In the past, we have sometimes responded to that in incredibly expensive and inefficient ways. Take the Leander class frigates built from the early ’60s to the mid ’70s, which in almost all cases were subjected to mid-life upgrades that were whole-ship rebuilds to reflect a new weapons system that had come into service since the class entered service—in that case, the Ikara anti-submarine missile, the Exocet anti-ship missile and, subsequently, the Sea Wolf close-in air defence missile. I think the lesson of that is that we never want to get caught doing that again, because the capacity for modularity and for building ships that have the space, weight and power to accommodate evolutions in weapon and sensor fits through time is a huge bonus that these ships have.

That, of course, is one of the reasons why ships are bigger. The fact that a Type 45 is so much bigger than the Type 42 it replaced, and that the Type 26 is so much bigger than the Type 23, is not just because Admirals like big ships but because many reasons are driving up the size of ships, one of which is, of course, the need to be much more environmentally sound and aware in the way you separate fuel oil and water; and also to have this capacity for modularity built in. To a degree, it is inevitable.

Going back to the question I was answering from Kevan Jones, you cannot always have the capability in the fleet that you would wish. You have to make compromises and work within the available budget that you have. There have been many occasions in the past when the Navy has had to say, “What must we deploy now in the fleet we have available?”

For much of the cold war and the period immediately after it, we had to make sure our anti-submarine warfare capability was top-line, so we were progressing the evolution of towed array sonars deployed both by our submarines and by our surface ships, and progressing the development of torpedoes to be fired from submarines, surface ships and naval helicopters. Of course, there can be unexpected changes. For example, the move to an all-missile ship was brought to an abrupt halt by the Falklands war in ’82 and many of the subsequent constabulary operations we got involved in, and we reverted back to having good medium-range gun capability in our ships.

All of that takes time and money to reflect. While those were the predominant considerations, and although we had the Exocet anti-ship missile and, subsequently, the Harpoon anti-ship missile, many commentators and, understandably, many officials in the MoD and across Whitehall, were saying, “Well, you’re never going to fire one of these in anger. We get why you need a towed array sonar, Stingray torpedoes and medium-range guns, but you’ve never used one of these missiles, so let’s push that down the priority list.” It is very hard to make the case against that when you can’t afford everything, so that is why, in some cases, we have less than we ideally would have.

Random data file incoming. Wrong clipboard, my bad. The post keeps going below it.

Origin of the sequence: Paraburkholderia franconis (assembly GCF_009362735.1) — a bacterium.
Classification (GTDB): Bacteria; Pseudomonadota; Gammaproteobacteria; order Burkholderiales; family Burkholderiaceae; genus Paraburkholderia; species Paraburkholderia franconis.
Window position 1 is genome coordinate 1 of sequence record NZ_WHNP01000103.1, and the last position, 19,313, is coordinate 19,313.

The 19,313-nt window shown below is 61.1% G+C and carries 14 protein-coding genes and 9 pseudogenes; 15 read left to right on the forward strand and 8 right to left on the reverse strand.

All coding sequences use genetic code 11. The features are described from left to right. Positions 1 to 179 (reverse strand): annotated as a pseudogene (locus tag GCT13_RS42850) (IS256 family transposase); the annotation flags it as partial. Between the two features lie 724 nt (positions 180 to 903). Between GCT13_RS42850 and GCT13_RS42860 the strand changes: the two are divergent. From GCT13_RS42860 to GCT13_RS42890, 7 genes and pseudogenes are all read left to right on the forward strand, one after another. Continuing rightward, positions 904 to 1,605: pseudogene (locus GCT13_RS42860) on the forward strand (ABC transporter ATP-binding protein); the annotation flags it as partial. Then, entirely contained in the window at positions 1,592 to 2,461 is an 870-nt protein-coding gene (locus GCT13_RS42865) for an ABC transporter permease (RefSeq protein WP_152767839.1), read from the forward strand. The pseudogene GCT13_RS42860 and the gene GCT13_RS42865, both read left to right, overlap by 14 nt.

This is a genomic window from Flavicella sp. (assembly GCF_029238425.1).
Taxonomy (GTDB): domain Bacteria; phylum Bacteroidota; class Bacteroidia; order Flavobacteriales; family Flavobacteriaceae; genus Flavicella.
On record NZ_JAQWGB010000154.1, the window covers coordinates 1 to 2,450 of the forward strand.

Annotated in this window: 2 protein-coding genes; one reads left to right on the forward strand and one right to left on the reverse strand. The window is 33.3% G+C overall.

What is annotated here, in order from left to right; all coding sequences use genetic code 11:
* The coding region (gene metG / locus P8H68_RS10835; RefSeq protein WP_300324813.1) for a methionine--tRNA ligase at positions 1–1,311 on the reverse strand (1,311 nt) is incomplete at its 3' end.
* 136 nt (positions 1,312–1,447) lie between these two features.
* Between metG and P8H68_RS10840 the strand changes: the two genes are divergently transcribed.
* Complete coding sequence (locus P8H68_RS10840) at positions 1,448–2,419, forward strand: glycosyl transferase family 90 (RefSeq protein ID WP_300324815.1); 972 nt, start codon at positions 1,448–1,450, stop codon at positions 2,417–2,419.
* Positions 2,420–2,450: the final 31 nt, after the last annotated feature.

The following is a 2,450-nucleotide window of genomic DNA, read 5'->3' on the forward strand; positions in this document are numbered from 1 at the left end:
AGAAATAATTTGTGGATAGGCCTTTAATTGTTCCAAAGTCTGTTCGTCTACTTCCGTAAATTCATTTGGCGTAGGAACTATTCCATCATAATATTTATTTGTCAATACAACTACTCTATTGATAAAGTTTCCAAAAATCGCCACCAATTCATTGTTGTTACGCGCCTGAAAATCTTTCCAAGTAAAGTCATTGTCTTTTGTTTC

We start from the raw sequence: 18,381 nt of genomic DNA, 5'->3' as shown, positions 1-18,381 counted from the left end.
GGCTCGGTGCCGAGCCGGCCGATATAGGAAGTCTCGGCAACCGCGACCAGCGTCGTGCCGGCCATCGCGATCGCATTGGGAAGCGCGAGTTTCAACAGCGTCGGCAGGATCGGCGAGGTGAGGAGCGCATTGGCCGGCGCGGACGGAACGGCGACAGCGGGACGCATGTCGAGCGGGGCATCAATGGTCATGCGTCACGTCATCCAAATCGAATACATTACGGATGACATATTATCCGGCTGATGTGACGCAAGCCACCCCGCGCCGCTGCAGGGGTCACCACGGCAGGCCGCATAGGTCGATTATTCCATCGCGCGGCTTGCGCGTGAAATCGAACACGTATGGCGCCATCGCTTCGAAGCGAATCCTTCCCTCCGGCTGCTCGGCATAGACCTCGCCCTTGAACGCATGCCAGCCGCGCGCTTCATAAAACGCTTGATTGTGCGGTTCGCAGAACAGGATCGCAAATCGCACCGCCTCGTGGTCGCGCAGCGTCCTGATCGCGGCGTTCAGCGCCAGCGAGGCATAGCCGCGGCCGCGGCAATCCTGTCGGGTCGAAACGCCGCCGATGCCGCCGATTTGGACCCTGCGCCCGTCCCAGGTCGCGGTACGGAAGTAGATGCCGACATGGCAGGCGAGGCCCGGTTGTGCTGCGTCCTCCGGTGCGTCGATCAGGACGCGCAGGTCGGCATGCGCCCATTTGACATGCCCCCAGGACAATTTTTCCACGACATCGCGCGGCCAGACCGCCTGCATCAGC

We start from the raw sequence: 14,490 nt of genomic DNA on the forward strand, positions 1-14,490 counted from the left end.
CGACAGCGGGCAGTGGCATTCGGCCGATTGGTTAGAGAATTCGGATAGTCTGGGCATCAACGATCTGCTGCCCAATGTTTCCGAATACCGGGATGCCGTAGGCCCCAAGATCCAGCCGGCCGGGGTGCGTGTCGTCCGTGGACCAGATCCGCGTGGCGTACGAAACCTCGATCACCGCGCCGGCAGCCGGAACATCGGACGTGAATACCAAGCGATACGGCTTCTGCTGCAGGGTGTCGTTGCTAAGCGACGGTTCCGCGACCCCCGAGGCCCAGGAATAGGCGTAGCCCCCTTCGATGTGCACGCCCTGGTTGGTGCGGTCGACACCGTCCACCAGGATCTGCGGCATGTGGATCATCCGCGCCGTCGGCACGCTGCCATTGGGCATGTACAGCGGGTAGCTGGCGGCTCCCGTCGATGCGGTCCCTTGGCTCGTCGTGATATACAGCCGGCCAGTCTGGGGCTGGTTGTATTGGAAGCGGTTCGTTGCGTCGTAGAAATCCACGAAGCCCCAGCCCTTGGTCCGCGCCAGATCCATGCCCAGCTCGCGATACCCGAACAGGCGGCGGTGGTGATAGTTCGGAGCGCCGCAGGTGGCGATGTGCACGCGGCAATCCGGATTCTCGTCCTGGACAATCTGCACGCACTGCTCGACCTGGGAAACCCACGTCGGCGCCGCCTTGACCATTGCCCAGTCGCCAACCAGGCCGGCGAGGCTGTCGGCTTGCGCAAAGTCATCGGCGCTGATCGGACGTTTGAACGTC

We are also trying to future-proof. The best example is buying the Mark 41 launcher for the Type 26 frigate, which gives incredible capability to move with the evolution of the very broad range of weapons that you can fire from those silos and to have the Type 26 ready to respond in a way in which a surface ship has never been capable of doing before. In an ideal word, every silo would be full all the time of a full suite of strike and defence capabilities. In reality, we are making compromises to achieve best effect against the tasks we can see.

Q17            Richard Drax: Admiral,  I wonder what you tell the captain and the crew if the proverbial does hit the fan and Royal Navy ships are sent in to a war of some kind and the tubes are empty because we can’t afford it or we haven’t got it. It seems to me unreasonable to send people to fight a war without the weapons to fight them, doesn’t it?

Admiral Sir Philip Jones: The tubes that are never empty, as far as I am concerned—I respond to this both as the former commanding officer of a ship in a challenging zone, and as the First Sea Lord—are the tubes that enable the ship to defend itself against an incoming strike. We have prioritised the availability of surface-to-air missiles and close-range air defence missiles, and that capability at all times, such that the ship can defend itself. Where we have had to make the case more regularly, and increasingly powerfully, is to fill some of the gaps and now, of course, potentially some of the tubes in the  Type 26 with more of a strike capability, which we have not had before. It would be really good to add that to the inventory of our surface fleet. That is the case we are trying to make. You are entirely right that it would be wrong to have a ship going into harm’s way that is incapable of defending itself, and we have not done that.